Evaluation of the Two-Step Hiroyasu Soot Model over a Broad Range of Diesel Combustion Systems 2018-01-0242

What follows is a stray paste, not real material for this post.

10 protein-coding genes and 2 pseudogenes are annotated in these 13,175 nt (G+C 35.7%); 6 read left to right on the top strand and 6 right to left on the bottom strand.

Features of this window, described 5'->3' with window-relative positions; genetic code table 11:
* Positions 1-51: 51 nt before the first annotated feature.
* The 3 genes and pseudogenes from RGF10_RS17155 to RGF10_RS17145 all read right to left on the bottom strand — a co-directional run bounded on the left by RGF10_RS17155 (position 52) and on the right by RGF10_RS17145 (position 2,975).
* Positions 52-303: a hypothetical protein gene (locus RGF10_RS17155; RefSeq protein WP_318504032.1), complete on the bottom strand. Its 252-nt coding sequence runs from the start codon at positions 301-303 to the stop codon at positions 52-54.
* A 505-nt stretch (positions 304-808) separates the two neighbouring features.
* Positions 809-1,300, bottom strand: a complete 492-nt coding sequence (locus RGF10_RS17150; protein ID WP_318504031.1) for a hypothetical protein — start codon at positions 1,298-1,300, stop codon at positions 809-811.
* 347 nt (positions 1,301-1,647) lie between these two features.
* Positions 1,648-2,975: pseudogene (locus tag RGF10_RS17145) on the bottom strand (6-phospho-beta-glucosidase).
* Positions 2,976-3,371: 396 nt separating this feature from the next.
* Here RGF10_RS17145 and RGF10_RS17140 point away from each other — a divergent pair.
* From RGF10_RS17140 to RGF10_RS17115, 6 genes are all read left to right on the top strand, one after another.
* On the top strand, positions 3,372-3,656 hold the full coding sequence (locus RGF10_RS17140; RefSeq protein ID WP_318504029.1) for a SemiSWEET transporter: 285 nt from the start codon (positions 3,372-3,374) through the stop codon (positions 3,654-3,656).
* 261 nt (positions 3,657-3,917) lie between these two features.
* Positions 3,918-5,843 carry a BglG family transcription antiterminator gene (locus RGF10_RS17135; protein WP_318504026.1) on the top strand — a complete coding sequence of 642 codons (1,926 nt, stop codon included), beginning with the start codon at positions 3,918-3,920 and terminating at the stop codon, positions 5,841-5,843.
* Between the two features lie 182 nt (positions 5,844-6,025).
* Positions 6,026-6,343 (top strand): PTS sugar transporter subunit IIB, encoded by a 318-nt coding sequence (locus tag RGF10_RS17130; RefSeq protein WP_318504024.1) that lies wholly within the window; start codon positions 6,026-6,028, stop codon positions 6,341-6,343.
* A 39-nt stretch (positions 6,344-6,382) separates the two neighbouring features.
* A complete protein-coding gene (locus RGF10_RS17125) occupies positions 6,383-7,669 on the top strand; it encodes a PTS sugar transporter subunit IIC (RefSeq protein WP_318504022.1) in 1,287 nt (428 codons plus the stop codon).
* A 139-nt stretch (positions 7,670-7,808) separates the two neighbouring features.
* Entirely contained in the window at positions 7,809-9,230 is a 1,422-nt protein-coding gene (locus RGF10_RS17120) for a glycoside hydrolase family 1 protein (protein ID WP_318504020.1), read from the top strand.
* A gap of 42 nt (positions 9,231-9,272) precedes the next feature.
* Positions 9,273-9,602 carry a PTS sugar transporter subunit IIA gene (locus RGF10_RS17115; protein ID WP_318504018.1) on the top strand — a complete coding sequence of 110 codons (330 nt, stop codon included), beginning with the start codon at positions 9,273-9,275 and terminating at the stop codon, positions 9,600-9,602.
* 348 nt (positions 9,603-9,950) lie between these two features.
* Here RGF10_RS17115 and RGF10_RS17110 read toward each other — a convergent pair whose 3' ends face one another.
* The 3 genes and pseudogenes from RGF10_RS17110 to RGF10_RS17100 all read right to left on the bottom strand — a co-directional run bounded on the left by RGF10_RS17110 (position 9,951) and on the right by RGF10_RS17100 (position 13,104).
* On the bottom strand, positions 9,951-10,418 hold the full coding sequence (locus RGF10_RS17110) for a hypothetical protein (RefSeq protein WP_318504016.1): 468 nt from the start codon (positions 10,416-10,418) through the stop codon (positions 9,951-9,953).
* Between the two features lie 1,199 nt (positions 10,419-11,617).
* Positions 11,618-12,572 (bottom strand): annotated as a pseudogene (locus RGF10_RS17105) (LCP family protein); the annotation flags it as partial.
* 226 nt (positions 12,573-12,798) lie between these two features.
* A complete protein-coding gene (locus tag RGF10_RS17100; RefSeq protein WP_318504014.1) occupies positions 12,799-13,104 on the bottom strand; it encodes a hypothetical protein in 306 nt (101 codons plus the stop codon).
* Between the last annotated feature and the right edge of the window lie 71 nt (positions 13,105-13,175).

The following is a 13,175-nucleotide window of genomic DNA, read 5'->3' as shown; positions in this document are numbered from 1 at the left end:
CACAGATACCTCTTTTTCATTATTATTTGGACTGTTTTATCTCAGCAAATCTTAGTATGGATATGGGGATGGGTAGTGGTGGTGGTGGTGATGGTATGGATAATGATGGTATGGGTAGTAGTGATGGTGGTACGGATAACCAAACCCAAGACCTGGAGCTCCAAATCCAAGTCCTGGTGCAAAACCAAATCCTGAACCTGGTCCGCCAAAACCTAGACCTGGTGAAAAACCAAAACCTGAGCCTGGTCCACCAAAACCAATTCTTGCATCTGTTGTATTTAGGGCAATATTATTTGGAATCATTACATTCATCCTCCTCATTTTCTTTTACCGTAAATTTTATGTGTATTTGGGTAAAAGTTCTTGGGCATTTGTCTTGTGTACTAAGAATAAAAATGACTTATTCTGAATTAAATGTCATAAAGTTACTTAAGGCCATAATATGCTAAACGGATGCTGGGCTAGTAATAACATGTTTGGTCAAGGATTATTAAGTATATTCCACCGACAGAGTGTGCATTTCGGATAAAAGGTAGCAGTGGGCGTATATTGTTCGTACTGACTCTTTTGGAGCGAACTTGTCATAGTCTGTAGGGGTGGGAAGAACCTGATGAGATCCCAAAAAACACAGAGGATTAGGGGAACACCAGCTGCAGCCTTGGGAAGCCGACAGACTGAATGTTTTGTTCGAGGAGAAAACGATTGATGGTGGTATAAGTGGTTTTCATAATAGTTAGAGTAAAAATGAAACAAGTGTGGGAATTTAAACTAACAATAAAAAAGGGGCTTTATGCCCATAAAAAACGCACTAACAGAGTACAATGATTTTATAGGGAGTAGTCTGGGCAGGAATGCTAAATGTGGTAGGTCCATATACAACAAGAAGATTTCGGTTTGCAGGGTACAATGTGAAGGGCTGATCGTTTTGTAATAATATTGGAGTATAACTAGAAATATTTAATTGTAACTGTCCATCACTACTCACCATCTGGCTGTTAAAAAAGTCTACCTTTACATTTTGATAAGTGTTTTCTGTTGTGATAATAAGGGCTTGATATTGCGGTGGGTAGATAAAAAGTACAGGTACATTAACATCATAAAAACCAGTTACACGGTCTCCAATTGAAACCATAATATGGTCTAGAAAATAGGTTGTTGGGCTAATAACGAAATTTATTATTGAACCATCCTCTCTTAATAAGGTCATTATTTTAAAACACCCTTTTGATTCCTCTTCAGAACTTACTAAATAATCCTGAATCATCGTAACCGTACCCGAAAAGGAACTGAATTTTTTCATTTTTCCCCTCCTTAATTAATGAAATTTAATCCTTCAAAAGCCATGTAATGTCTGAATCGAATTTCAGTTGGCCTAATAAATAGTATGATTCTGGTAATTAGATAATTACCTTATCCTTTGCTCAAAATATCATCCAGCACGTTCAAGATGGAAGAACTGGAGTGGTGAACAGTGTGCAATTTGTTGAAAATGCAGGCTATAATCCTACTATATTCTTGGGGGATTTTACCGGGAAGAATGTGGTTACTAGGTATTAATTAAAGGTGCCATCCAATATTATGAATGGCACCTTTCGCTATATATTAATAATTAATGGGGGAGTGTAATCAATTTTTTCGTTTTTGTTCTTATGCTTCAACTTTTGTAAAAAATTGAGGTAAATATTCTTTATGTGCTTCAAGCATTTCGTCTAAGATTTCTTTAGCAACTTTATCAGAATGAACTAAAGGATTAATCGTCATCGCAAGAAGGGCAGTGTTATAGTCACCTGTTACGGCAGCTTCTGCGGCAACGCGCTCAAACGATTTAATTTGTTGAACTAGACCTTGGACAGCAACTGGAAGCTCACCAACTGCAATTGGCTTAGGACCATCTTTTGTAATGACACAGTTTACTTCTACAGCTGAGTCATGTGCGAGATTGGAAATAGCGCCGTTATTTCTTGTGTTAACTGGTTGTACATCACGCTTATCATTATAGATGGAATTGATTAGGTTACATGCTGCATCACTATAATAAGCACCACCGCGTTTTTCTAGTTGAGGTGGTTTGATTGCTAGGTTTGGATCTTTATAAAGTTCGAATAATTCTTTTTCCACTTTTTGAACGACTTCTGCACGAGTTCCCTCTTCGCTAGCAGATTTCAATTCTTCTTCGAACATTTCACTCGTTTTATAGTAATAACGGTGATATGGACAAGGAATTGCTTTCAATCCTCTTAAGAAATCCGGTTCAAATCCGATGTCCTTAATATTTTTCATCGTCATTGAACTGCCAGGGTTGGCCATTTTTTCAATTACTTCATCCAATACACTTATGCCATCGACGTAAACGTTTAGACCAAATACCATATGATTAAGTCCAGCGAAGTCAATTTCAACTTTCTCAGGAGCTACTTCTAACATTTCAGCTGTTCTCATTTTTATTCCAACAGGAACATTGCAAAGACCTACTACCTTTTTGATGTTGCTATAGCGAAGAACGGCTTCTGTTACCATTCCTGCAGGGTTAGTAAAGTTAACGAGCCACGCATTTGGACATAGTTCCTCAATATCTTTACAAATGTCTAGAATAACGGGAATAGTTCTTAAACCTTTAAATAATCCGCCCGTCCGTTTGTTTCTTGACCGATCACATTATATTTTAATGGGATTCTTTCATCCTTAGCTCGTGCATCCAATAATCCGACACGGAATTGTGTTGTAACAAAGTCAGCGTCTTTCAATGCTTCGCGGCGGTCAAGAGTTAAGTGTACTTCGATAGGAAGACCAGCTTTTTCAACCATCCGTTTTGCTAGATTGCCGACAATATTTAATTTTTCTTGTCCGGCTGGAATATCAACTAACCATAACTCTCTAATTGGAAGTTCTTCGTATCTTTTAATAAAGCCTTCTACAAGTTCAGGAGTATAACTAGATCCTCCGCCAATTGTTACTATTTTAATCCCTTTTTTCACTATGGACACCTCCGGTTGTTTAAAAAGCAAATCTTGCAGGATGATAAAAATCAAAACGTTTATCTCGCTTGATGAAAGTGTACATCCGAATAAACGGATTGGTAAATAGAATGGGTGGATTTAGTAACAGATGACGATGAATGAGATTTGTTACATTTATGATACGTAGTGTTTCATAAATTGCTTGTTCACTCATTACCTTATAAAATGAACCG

Single-cylinder engine experiments and computational fluid dynamics (CFD) modeling were used to evaluate the classic two-step Hiroyasu soot model. A broad range of direct-injected (DI) combustion systems were investigated to assess the predictive accuracy of the soot model as a design tool for modern DI diesel engines. Experiments were conducted on a 2.5 liter single-cylinder engine. Combustion system combinations included three unique piston bowl shapes and seven variants of a common rail fuel injector. The pistons included a baseline “Mexican hat” piston, a reentrant piston, and a non-axisymmetric piston similar to the Volvo WAVE design. The injectors featured six or seven holes and systematically varied included angles from 120 to 150 degrees and hole sizes from 170 to 273 μm. A single nominal operating condition was studied: 100% load at 1800 rpm. Variations in the start of injection, injection pressure, intake pressure, and exhaust gas recirculation (EGR) level were also studied. These broad hardware and operational variations were modeled using Reynolds Averaged Navier Stokes (RANS) CFD simulations with direct combustion chemistry integration. The focus of the work was to assess the ability of the Hiroyasu soot model with Chalmers n-heptane combustion chemistry to predict the soot emissions from the various combustion systems. The soot modeling results show that while the Hiroyasu model predicts some general trends in regard to start of injection and injection pressure, it tends to fail as a predictive simulation tool for designing DI diesel combustion systems in regard to selecting the hardware that yields the lowest soot emissions.